Should US armed forces recruiting centers be more heavily defended? Defense Department officials have debated that question for years but it’s gained new relevance in the wake of Thursday’s deadly attack on military installations in Chattanooga, Tenn.
Muhammad Youssef Abdulazeez, a Kuwait-born man from Hixson, Tenn., unleashed a barrage of shots at a recruiting office for all branches of the military on Chattanooga’s Old Lee Highway at around 10:30 A.M. Those inside the office immediately dropped to the floor and took up defensive positions, according to witnesses. The gunman peppered the location with 30 to 50 rounds but never left his car.
The location of the office was a typical suburban strip mall, between an Italian restaurant and a cell phone business. It had no special security arrangements, according to a spokesman for the US Army Recruiting Command.
The gunman then drove off to another location, the Navy Operational Support Center and Marine Corps Reserve Center. Located in an industrial area of the city, this is a fenced-off installation. It has two entrances with unmanned gates and concrete barriers that force entering cars to slow down, according to an Associated Press report.
He then exited his car and resumed firing. Witnesses described a chaotic scene, with bullet sounds popping for 20 minutes or so. Meanwhile, emergency response vehicles rushed to the Center. Authorities said the four Marines killed in the incident all died at the support and reserve installation.
Federal authorities said they did not yet know why the shooter targeted military sites. FBI officials said they were treating the case as one of suspected domestic terrorism. Mr. Abdulazeez was not in federal terror watch databases, though authorities said his father had been investigated in the past on suspicion of giving money to groups with terrorist associations.
Still, the scene was distressing familiar to Americans. Military bases on US soil have long been a target for the distraught, the disaffected, and terrorist sympathizers.
There have been at least eight major attacks on military sites since 2009, according to data compiled by Stars & Stripes. They range from the 2009 attack at Fort Hood by Army Maj. Nidal Malik Hasan, which killed 13 and was labeled terrorism by many, to the 2013 attack by civilian contractor Aaron Alexis at the Washington Navy Yard, where 12 people died.
Officials have moved to tighten security at all US installations in the wake of these attacks. As a recent General Accountability Office report notes, Fort Hood has provided security personnel with body armor and more weapons, as well as training, in an attempt to guard against further active shooter situations. The Navy Yard has upgraded internal communications systems to try and provide first responders with a more accurate picture of security breaches.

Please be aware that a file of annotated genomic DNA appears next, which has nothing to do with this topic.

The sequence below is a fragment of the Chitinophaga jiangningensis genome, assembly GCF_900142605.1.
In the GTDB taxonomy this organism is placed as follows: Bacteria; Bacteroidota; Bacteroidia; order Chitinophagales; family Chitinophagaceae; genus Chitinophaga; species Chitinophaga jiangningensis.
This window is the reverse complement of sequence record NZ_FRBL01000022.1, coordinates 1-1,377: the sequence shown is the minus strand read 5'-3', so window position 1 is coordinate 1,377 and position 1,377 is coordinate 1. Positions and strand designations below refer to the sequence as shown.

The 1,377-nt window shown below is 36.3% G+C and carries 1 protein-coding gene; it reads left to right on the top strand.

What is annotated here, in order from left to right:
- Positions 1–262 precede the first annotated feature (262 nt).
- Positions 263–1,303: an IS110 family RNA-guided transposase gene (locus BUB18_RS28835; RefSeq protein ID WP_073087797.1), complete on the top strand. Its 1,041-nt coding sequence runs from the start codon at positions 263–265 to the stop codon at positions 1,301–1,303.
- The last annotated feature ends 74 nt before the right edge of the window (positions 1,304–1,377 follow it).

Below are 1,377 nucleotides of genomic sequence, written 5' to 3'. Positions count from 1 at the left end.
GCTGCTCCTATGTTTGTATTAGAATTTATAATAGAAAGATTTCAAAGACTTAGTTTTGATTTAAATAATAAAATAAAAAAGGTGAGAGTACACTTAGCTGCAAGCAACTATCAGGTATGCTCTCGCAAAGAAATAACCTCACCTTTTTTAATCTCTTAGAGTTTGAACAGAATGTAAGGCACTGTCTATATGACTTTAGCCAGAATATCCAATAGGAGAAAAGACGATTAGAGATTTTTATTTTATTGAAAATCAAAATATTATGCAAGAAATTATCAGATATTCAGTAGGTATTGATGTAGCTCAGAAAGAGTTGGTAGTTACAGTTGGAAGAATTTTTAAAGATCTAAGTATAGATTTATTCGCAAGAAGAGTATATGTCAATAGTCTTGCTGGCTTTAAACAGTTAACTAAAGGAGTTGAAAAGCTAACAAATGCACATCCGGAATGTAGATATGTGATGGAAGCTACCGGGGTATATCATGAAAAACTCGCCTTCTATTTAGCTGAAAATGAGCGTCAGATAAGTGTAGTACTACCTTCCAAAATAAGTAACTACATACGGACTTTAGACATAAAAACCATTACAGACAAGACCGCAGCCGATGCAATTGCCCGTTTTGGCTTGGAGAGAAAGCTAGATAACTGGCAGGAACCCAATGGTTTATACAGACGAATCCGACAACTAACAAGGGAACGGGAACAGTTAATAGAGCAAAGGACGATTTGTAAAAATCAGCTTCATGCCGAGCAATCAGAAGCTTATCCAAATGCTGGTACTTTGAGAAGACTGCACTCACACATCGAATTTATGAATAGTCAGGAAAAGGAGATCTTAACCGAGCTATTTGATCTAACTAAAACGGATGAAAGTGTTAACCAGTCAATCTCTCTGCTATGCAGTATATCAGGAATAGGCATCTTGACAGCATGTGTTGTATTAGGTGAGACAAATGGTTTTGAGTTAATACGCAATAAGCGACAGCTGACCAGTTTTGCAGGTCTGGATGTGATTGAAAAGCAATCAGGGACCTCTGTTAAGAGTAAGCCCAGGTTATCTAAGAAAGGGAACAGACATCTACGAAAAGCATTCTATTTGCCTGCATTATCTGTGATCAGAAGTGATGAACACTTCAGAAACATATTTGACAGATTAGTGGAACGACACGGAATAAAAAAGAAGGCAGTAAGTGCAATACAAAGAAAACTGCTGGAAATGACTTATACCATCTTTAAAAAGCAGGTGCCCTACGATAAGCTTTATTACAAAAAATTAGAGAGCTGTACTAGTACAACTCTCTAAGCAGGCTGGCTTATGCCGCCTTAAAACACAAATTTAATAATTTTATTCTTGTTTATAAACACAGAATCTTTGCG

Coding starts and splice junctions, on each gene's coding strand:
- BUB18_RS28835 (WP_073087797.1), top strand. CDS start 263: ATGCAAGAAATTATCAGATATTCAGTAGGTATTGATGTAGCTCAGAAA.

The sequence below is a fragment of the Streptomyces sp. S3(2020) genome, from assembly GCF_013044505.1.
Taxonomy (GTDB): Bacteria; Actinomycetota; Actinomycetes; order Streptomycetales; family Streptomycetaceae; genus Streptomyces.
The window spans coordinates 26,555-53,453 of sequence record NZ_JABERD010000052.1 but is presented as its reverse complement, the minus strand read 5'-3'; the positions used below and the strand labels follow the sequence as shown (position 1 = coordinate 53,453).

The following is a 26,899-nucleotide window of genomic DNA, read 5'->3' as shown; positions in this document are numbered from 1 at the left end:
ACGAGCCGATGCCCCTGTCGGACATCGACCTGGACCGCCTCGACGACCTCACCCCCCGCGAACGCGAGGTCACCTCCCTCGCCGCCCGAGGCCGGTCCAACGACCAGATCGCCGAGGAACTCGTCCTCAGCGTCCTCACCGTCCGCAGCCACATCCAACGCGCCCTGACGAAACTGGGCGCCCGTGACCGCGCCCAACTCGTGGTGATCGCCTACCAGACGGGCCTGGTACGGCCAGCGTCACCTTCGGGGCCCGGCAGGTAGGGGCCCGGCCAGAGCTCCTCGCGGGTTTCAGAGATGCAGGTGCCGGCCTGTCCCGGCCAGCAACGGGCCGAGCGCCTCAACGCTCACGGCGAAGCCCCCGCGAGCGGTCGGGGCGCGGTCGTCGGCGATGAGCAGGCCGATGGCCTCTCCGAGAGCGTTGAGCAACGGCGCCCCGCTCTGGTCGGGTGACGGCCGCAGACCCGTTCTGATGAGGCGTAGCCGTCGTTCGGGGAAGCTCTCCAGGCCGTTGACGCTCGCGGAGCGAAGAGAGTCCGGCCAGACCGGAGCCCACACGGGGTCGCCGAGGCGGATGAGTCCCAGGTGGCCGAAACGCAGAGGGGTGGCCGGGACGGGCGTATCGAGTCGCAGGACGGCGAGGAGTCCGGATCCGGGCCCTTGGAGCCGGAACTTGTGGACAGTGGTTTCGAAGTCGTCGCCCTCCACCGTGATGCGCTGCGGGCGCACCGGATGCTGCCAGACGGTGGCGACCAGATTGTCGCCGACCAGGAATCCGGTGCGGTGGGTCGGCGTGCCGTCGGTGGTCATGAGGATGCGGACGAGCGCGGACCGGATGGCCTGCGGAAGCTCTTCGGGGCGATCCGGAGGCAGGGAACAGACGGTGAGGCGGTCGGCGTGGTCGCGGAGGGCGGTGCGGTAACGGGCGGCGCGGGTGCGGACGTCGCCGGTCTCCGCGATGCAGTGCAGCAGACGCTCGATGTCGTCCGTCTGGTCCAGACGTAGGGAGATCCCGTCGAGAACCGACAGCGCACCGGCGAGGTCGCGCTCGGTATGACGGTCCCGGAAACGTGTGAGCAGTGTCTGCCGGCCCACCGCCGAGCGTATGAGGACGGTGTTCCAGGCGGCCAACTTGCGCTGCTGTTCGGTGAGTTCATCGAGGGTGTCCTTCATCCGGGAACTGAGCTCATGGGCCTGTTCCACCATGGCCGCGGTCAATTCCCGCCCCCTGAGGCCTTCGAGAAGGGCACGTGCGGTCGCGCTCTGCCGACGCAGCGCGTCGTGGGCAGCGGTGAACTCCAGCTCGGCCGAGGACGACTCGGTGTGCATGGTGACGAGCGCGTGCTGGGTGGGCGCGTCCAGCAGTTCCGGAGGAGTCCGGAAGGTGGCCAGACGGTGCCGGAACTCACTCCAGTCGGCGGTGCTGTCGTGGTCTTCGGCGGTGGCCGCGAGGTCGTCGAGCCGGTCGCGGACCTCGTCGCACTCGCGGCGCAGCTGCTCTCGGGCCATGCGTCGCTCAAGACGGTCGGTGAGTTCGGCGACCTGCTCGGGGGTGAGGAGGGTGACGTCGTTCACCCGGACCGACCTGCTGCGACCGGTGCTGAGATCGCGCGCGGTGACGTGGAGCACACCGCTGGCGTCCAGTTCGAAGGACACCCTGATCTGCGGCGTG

In this context, recruitment stations are something of an outlier. By definition, they need to be welcoming and open. The job of a recruiter is literally to be an entry point into the military – though for those interested in serving. Barbed wire, concrete barriers, and other physical manifestations of security would likely interfere with this mission.
“We can’t have barricaded centers. We can’t have places where we recruit young men and women that look like a fortress. We have to have a connection to the American people,” Brian Lepley, a spokesman for US Army Recruiting Command, told the Army Times.
Other officials pointed out that the centers had defensive plans in place, and they worked. The fatalities occurred at the fenced in Support and Reserve Center.
Still, that could have been the result of fortune as much as design, say critics. The gunman did not directly enter the recruiting facility. And there have been fatal attacks on recruiters: In 2009 Abdulhakim Mujahid Muhammad, a US citizen and convert to Islam, killed one soldier and wounded another outside an Army recruiting center in Little Rock, Ark. Mr. Muhammad is now serving a sentence of life in prison.
Other incidents stretch back to the Vietnam era. In 1973, Army and Navy recruitment centers in Portland, Ore., were seriously damaged by bomb attacks, later found to be the work of Frank Stearns Giese, a professor and radical sympathizer.
Recruitment isn’t a task for which members of the military are cleared to carry service weapons. That’s governed by executive orders. Military officials aren’t currently looking to change that, according to Army Times.
Some critics say they should be. Rep. Duncan Hunter (R) of California, a retired Marine who served in Iraq and Afghanistan, is drawing up legislation aimed at arming recruitment centers.
Representative Hunter’s bill would authorize recruiters to carry weapons, or in lieu of that, give the Pentagon the option of hiring armed outside security for the sites, the lawmaker said in an interview with Politico Morning Defense.
“Until we get our hands wrapped around this, we have to allow the people who represent the United States military to defend themselves, at the least,” Hunter told Politico’s Jeremy Herb.
Army officials say they’ll study the Chattanooga shootings to determine if any defensive upgrades are warranted. The Pentagon will want to figure out exactly what happened and weigh whether arming recruiters would actually have made a difference in this situation, Army Chief of Staff Gen. Ray Odierno told Pentagon reporters Friday.
“We will conduct an assessment once we get more information on what happened and we’ll see if there’s anything else we need to do in order to better secure our young men and women who are serving,” said General Odierno.